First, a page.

My Sister's Keeper is truly a well written novel with a very surprise ending.  It is another case where the movie simply does not do the book justice.  The complexity of the human psyche and the lengths that a person will go to to preserve their own sense of self is very evident in this page turning novel.  Picoult perfectly describes with great detail the variety of emotions that a person goes through when they do not feel in control of their own lives.  This …
review by . June 10, 2010
What was your emotional reaction as you read? Why?      My heart went out to both the family and the little girl. I could see things from both their perspectives. I was touched by the courage of the little girl and her sister and I felt very sorry for the family having to deal with losing their child to cancer. Who would you recommend this reading to and why?      I would recommend this book to anyone with a warm heart and losts of empathy. It was a very …
review by . June 27, 2010
Jodi Picoult has been the best seller of 16 novels including My Sisters Keeper. The fact that this book is another one of her best sellers doesn’t come to any surprise to me after having read it. It was a fantastic book that tugs at every one of your heart strings as it moves from character to character. Maybe I’m a sucker for love, but the parts that I looked forward to most in the book were the ones that dealt with Campbell and Julia. I absolutely loved how Jodi Picoult had the main …
review by . January 23, 2010
Kate Fitzgerald is barely beyond infancy when she is diagnosed with acute promyelocytic leukemia (APL), a rare and particularly robust and aggressive form of leukemia. The prognosis is bleak indeed and recovery is rarer than the cancer itself. When Kate's parents are faced with the urgent necessity to find a blood donor that is not just a match, but a perfect match, they set out to create a genetically matched sibling who will provide a perfectly matched, life-saving, blood-filled umbilicus upon …
review by . June 18, 2010
Very complex story of a family that is fighting for their oldest daughter.  On one hand, you have the moral question of what should you do to save a loved one, how far would you go?  On another hand, there is an ethical question.  How far can you go with certain procedures? Deep within the story, you find many twists and heartbreaking moments.  It makes you cherish life even more after reading this book. 
Quick Tip by . August 09, 2010
Interesting speculative fiction! This 50 character minimum is a bad idea.
Quick Tip by . July 28, 2010
"My Sister's Keeper" addresses issues in a non-judgmental fashion from a wide variety of perspectives without attempting to take sides or present pat answers that simply don't exist. It touches on genetic engineering; the insane demands made upon a parent's time and energy in dealing with children's illnesses; the extent to which children may act out for better or for worse in a demand for a parent's love and attention; the difficulty of determining whether a 13 year old minor is capable of making …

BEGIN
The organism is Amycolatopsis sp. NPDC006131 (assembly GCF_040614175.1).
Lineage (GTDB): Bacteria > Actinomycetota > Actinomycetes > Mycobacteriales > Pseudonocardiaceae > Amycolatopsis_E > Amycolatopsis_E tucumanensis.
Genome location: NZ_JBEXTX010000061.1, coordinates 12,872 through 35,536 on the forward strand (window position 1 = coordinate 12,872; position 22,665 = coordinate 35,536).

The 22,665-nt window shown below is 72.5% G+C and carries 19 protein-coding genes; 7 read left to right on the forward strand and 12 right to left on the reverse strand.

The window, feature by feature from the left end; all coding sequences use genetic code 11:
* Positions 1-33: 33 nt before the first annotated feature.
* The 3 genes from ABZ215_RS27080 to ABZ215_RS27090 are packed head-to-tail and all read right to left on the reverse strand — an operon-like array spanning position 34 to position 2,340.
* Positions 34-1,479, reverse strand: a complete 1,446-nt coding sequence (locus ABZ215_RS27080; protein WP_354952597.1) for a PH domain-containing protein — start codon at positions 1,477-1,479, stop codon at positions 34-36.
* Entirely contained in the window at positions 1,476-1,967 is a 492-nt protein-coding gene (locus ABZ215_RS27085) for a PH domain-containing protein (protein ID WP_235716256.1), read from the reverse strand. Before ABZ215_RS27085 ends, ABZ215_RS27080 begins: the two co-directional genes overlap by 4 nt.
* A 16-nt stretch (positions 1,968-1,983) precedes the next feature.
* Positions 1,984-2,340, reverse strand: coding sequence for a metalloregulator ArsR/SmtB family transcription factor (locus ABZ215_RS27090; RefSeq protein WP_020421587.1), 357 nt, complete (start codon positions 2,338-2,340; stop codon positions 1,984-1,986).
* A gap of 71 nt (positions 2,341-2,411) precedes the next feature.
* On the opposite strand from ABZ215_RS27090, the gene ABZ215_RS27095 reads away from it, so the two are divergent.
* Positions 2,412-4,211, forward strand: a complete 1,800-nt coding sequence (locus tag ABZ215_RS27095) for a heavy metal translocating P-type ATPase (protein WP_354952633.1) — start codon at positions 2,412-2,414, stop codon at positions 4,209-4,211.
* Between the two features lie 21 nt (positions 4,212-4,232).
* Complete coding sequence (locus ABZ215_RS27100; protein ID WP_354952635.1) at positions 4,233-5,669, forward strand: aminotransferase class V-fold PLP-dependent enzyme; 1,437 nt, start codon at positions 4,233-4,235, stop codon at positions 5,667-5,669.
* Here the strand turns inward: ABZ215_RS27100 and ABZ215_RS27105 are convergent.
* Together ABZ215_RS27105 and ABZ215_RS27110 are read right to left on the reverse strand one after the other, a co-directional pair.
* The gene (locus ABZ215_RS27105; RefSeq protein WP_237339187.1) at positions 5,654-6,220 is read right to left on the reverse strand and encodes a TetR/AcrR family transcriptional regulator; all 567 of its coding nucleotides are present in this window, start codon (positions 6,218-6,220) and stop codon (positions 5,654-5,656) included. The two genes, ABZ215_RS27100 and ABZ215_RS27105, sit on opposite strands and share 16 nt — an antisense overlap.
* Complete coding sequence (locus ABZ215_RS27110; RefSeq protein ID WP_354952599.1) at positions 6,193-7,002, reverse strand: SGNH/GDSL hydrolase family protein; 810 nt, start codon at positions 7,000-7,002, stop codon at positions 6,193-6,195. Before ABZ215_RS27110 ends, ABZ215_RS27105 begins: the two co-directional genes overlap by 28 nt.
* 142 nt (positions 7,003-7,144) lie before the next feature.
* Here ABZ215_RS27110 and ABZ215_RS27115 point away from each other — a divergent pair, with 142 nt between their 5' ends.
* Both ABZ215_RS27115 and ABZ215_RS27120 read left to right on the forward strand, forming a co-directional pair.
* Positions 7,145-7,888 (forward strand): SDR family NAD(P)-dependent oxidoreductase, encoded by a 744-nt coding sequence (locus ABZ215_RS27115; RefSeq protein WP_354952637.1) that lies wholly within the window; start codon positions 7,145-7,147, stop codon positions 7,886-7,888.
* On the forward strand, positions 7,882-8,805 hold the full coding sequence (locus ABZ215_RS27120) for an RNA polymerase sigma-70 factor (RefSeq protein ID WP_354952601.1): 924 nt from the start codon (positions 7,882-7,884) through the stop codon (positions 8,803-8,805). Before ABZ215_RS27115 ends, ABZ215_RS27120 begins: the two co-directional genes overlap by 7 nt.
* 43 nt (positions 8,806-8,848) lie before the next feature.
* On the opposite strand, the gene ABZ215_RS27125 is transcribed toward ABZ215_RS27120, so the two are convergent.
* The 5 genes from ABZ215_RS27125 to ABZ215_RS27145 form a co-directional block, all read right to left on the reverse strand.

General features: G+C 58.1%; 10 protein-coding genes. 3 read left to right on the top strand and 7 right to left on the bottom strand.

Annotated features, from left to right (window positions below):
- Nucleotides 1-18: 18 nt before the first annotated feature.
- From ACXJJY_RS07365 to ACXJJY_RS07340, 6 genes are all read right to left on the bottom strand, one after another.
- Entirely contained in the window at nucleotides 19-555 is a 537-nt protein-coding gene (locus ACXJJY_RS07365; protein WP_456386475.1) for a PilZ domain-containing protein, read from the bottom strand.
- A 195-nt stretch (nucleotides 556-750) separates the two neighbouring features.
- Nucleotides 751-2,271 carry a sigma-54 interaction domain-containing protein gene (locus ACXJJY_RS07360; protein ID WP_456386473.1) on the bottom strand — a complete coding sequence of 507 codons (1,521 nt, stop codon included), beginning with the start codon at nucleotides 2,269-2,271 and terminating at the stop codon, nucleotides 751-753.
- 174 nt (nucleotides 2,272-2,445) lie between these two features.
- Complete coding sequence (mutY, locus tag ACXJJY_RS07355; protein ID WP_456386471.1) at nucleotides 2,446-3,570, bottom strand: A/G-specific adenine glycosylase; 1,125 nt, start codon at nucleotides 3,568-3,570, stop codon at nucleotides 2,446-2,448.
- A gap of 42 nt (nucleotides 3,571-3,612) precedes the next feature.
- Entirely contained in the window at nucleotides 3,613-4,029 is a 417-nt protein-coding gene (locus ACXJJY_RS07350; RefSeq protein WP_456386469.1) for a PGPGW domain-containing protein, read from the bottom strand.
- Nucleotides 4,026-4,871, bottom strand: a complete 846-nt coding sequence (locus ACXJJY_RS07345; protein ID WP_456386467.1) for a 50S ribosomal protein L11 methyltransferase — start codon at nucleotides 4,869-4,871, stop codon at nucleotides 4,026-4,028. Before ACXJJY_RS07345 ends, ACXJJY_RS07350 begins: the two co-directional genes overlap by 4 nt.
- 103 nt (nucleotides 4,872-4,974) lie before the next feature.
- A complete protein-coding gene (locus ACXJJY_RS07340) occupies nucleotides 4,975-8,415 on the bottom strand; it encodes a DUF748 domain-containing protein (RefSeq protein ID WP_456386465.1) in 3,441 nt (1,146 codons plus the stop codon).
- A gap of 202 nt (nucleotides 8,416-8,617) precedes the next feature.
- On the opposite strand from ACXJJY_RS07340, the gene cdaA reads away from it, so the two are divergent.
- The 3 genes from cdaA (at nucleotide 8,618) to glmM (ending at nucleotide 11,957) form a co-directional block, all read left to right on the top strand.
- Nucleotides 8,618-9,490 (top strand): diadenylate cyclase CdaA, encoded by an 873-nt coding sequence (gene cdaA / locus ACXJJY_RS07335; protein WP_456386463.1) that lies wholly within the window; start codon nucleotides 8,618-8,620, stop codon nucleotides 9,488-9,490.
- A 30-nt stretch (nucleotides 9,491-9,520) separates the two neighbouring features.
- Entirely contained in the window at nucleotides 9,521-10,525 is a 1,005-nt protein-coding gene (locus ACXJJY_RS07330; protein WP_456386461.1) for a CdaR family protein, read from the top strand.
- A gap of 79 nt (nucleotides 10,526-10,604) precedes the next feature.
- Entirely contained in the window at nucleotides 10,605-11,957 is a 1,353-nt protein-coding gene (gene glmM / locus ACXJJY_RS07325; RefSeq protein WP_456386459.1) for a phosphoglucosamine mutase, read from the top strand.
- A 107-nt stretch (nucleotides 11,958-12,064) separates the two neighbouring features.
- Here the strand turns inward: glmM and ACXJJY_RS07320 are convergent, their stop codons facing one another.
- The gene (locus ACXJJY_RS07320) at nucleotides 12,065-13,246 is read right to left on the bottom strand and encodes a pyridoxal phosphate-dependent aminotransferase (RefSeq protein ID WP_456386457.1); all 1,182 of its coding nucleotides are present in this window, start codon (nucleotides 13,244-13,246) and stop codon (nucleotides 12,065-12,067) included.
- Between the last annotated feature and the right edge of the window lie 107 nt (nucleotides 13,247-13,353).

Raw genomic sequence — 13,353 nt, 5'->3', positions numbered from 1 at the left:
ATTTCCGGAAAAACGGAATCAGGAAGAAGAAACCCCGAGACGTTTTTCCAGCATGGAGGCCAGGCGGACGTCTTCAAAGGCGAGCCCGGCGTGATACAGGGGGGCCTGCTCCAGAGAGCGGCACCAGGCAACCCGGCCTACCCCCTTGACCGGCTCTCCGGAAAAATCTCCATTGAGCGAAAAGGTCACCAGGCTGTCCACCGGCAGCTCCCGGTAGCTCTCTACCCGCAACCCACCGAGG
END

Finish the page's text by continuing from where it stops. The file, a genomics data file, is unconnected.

Quick Tip by . July 13, 2010
What a touching and real family story. Good insight as to what really happens.
Quick Tip by . July 13, 2010
Ending was much more poignant than Hollywood left it!
About the reviewer

Ranked #146
I've got my own site, www.afilmcritic.com, on which I'm posting my reviews. I am 46 years old, married 25 years, two kids (23 & 18) and currently work in accounting/finance. I spent 15 years … more
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The difficult choices a family must make when a child is diagnosed with a serious disease are explored with pathos and understanding in this 11th novel by Picoult (Second Glance, etc.). The author, who has taken on such controversial subjects as euthanasia (Mercy), teen suicide (The Pact) and sterilization laws (Second Glance), turns her gaze on genetic planning, the prospect of creating babies for health purposes and the ethical and moral fallout that results. Kate Fitzgerald has a rare form of leukemia. Her sister, Anna, was conceived to provide a donor match for procedures that become increasingly invasive. At 13, Anna hires a lawyer so that she can sue her parents for the right to make her own decisions about how her body is used when a kidney transplant is planned. Meanwhile, Jesse, the neglected oldest child of the family, is out setting fires, which his firefighter father, Brian, inevitably puts out. Picoult uses multiple viewpoints to reveal each character's intentions and observations, but she doesn't manage her transitions as gracefully as usual; a series of flashbacks are abrupt. Nor is Sara, the children's mother, as well developed and three-dimensional as previous Picoult protagonists. Her devotion to Kate is understandable, but her complete lack of sympathy for Anna's predicament until the trial does not ring true, nor can we buy that Sara would dust off her law degree and represent herself in such a complicated case. Nevertheless, Picoult ably ...
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ISBN-10: 0743454529
ISBN-13: 978-0743454520
Author: Jodi Picoult
Publisher: Atria